His father was often described by his friends as a fearsome coal miner, a loyal friend, and the best drinking fellow if ever there was one. But at the dinner table, he was sullen and irritated from his tour at the mine. Andrew had grown to appreciate the weeks his father was on shift. He felt like an unwanted shadow every third week when Benjamin Carter was on outward rotation. It was during these weeks, just as the purples and blues on his mother’s cheeks were beginning to fade to a sickly green and yellow, that they would again regain their color.

The last time his father had come home, he’d brought Andrew his own purples and blues. It had been to toughen him up, he’d said. He didn’t much like the idea of his son staring into the window of an old man’s study. Rumors fell fast from drunken lips at the pub. Benjamin Carter was a coal miner; his father had been a coal miner, and his father’s father before him. It was tough enough raising a family on miner’s wages, especially when you drank like a Carter. No father should be so embarrassed by the behavior of his son.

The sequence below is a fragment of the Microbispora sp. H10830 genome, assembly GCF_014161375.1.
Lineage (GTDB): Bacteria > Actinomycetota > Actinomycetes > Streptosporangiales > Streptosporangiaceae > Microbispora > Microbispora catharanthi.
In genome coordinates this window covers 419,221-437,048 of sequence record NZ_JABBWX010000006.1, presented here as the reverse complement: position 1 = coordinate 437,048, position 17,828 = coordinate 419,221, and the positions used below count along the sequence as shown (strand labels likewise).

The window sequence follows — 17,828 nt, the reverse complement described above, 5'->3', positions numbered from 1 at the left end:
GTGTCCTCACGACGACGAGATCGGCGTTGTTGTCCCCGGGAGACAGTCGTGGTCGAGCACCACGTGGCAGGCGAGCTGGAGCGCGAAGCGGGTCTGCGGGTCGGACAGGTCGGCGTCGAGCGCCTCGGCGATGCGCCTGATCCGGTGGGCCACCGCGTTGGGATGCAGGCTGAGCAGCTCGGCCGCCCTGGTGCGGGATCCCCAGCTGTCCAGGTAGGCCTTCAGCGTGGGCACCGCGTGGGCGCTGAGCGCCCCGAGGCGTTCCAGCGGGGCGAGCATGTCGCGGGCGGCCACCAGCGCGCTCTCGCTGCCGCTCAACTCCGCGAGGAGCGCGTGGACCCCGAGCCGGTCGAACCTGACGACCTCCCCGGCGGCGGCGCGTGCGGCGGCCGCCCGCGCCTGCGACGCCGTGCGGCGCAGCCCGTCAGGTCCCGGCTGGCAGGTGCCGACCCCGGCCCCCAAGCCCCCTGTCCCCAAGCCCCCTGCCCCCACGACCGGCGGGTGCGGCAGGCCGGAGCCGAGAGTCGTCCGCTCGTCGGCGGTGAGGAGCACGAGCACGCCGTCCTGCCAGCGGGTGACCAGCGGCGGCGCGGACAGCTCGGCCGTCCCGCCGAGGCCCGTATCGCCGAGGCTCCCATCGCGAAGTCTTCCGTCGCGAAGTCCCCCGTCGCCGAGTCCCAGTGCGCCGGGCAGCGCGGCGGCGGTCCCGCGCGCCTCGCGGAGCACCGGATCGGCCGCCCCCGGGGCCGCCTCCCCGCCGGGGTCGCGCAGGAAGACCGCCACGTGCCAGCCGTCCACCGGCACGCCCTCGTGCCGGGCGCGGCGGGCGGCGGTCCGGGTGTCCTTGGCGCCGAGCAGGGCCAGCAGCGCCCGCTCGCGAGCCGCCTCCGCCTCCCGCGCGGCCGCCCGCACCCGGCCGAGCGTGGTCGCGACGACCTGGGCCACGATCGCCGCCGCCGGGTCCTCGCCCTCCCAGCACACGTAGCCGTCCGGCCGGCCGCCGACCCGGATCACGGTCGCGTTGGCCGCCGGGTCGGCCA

“Been staying away from that old man?” He peered over the rim of his third pint.

“Yes, Pa,” Andrew mumbled.

“Are you lying to me?”

Andrew’s eyes dropped to his cabbage again, and he poked it with his fork.

Later that night his cheek burned against his pillow, and the swelling felt fit to break skin. Still, Andrew’s thoughts were with his mother. She was taking the brunt of his father’s drunken rage now, and he wished he could shut out the yelling, that he could take her away with him to the old man’s study where magical things happened. Maybe they could run away; maybe they could escape. He closed his eyes and wished he had magic of his own.